The Football Bowl Subdivision schools with higher budgets depend less on student fees than subdivision schools that have lower budgets. (The subdivision includes large schools such as the University of Alabama or the University of Arkansas, Fayetteville.)
According to a 2014 report from the Knight Commission on Intercollegiate Athletics, the subdivision schools that spend $12 million-$29 million on athletics use 14 percent more from student fees than subdivision schools that spend $88 million-$154 million. The Knight Commission is based in Florida and encourages intercollegiate athletics programs to operate within their schools’ educational missions.
UA-Fayetteville is the only public university in Arkansas that does not charge students athletic fees.
In 2015-16 — the most recent year for which an athletic budget report is available from the state Department of Higher Education — UALR charged its 11,891 students $ 18.75 per credit hour in athletic fees. The university raised $3,837,889 from it.
By comparison, Arkansas State University with its 13,410 students that same year collected a little more than $5 million in student-athletic fees and $1,762,021 in ticket sales, about $1.4 million from football, data show. The Jonesboro university has also charged an athletic fee of $19 per credit hour since at least 2015-16.
UALR earned $4,097,305 from student- athletic fees last year when it charged $20 per credit hour. It will charge students $21 per credit hour for the 2017-18 academic year.
A football team at UALR could attract more students and, in turn, raise more in student-athletic fee revenue, Rogerson said. The university has set a “15 in 5” goal — getting to 15,000 students by 2022. In the fall of 2016, 11,665 students were enrolled at the university, down nearly 10 percent from five years ago.
Whatever the student-athletic fees eventually total, UALR will look to pay the rest of the cost with donations and game revenue such as ticket sales.
In 2016, UALR took in $537,051 in donations to the university specifically for athletics, and $486,269 in ticket sales, mostly from men’s basketball games, according to state data.
Larry Golden, a 1982 UALR graduate and former swimmer, deferred to the coming feasibility study in regards to whether the alumni base could help financially support a football team’s expenses, but he believed there would be enough local interest to generate ticket sales.
“Imagine a game between Little Rock and Arkansas State at War Memorial Stadium,” said Golden, who sits on the UALR athletic advisory board. “What kind of draw would that have?”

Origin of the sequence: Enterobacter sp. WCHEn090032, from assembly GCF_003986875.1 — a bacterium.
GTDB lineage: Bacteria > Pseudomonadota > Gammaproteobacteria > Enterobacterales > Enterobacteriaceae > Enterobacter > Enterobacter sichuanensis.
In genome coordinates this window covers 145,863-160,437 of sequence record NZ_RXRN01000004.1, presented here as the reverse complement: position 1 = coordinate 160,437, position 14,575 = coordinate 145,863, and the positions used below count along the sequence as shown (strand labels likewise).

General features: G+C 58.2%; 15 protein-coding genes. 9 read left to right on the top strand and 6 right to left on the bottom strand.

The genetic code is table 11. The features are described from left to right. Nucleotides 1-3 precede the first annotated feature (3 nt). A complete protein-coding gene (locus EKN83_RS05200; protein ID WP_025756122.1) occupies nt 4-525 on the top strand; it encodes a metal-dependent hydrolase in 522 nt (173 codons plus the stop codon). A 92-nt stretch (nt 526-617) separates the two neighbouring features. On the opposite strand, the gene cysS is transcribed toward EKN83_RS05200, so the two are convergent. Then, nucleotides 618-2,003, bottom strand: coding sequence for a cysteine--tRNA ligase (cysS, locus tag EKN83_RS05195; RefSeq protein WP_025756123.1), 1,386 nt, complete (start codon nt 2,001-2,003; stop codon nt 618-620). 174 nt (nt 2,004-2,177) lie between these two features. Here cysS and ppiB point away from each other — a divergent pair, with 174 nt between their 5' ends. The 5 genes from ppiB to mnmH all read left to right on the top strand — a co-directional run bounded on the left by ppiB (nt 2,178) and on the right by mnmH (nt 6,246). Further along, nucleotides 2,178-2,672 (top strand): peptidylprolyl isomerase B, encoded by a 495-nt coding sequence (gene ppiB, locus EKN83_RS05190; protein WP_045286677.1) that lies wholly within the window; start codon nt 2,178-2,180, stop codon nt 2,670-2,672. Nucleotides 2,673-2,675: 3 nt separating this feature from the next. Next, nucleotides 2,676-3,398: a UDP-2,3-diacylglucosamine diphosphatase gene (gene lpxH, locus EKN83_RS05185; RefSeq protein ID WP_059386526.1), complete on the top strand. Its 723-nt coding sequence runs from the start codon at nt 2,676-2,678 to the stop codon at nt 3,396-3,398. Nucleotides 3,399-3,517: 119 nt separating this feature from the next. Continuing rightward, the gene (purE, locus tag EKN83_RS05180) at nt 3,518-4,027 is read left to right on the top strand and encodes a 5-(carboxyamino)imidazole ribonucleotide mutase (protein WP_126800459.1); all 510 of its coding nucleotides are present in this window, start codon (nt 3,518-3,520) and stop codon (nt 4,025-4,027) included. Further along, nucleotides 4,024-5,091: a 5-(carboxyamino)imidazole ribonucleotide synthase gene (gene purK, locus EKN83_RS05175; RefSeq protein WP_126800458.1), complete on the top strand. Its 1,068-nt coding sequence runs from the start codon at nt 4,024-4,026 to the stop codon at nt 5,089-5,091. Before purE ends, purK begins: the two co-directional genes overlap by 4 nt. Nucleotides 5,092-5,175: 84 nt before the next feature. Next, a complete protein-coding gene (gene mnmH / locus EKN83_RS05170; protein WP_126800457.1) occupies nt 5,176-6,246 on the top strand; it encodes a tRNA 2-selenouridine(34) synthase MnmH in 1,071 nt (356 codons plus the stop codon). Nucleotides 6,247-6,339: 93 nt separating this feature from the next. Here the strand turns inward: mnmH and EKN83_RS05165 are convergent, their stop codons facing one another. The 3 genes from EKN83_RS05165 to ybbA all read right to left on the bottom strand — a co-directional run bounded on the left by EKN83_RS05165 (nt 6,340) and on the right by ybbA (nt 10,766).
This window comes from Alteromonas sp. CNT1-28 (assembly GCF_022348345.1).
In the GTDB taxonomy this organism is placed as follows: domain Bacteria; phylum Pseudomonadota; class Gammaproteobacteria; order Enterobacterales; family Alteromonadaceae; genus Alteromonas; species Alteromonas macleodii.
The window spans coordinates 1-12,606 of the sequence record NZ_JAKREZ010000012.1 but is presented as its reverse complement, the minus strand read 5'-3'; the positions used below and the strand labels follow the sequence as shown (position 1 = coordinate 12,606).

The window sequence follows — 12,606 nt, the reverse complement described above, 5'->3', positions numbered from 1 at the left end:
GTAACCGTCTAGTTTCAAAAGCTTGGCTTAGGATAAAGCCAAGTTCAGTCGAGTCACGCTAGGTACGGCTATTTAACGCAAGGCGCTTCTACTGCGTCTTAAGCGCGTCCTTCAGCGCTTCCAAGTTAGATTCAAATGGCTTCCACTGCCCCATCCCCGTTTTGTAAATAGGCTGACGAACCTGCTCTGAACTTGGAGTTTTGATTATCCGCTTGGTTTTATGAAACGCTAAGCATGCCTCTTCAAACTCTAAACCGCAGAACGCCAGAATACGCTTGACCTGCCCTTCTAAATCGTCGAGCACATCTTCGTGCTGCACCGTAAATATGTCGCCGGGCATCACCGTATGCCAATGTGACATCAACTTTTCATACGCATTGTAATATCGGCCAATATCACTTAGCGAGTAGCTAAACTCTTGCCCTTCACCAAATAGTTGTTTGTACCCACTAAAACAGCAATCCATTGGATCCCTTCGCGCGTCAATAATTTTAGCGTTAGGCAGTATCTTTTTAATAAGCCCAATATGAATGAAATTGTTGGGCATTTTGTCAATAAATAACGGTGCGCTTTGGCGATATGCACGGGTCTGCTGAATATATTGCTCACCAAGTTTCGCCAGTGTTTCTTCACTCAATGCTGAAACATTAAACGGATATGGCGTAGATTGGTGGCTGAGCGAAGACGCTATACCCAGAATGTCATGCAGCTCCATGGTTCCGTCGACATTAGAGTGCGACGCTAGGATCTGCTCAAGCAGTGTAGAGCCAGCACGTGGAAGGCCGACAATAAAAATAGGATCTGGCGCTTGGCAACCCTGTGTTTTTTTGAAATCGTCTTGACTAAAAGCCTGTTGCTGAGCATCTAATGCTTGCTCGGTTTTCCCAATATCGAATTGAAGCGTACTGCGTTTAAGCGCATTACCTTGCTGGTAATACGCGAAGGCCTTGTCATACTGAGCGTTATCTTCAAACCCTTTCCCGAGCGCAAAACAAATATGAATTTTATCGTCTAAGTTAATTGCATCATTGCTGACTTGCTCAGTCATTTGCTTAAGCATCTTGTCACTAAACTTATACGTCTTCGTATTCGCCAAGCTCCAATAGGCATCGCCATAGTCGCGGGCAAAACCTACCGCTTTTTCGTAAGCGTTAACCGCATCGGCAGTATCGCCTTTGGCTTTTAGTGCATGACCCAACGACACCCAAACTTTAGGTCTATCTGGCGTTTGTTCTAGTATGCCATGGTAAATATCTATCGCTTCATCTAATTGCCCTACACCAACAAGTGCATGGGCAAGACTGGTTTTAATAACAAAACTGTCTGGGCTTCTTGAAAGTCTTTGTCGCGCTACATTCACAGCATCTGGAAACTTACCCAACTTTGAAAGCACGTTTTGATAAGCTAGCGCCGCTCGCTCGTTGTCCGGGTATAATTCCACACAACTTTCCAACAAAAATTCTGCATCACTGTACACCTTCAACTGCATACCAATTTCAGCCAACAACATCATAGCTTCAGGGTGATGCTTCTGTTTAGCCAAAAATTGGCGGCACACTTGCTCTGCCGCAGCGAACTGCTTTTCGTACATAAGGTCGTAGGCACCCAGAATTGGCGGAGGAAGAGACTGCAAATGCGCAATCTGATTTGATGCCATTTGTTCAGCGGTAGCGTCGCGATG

Arkansas Gov. Asa Hutchinson said through his spokesman J.R. Davis that he supports the study, and Little Rock Mayor Mark Stodola said that another college football team in Arkansas would not flood the sports market.
“I’m an alumnus of UA-Fayetteville,” Stodola said. “I support the Razorbacks, and this is just a natural evolution for UA-Little Rock. It’s a process that doesn’t happen overnight. But long term for the city, it has some great possibilities. “
UALR has relied on donations to support athletic ventures. The university was able to construct a new basketball arena for the 2005-06 season because of a $22.4 million gift from the late businessman Jackson T. Stephens, and in January 2016, the Coleman family, owners of the former Coleman Dairy company, agreed to donate nearly 8 acres for the university to build a new baseball field and sports complex.
The Razorbacks have played football games at War Memorial Stadium since 1948. Under its current agreement with War Memorial Stadium, UA-Fayetteville will play one game in the Little Rock stadium through the 2018 season. It is unknown what will happen afterward.
UA Athletic Director “Jeff Long has to make some decisions on football games at War Memorial, and there may be some value in this process in how this decision is made,” Stodola said.
The state-owned stadium is run by the Arkansas Department of Parks and Tourism and currently rents out its facility for several athletic events.
“The more the merrier. We can accommodate all of them,” said Kane Webb, the agency’s director. He would not say what the department would charge UALR and deferred to the outcome of the study.
“We just know that we would love to be a tenant for them if it should happen. This study is the first step of this process.”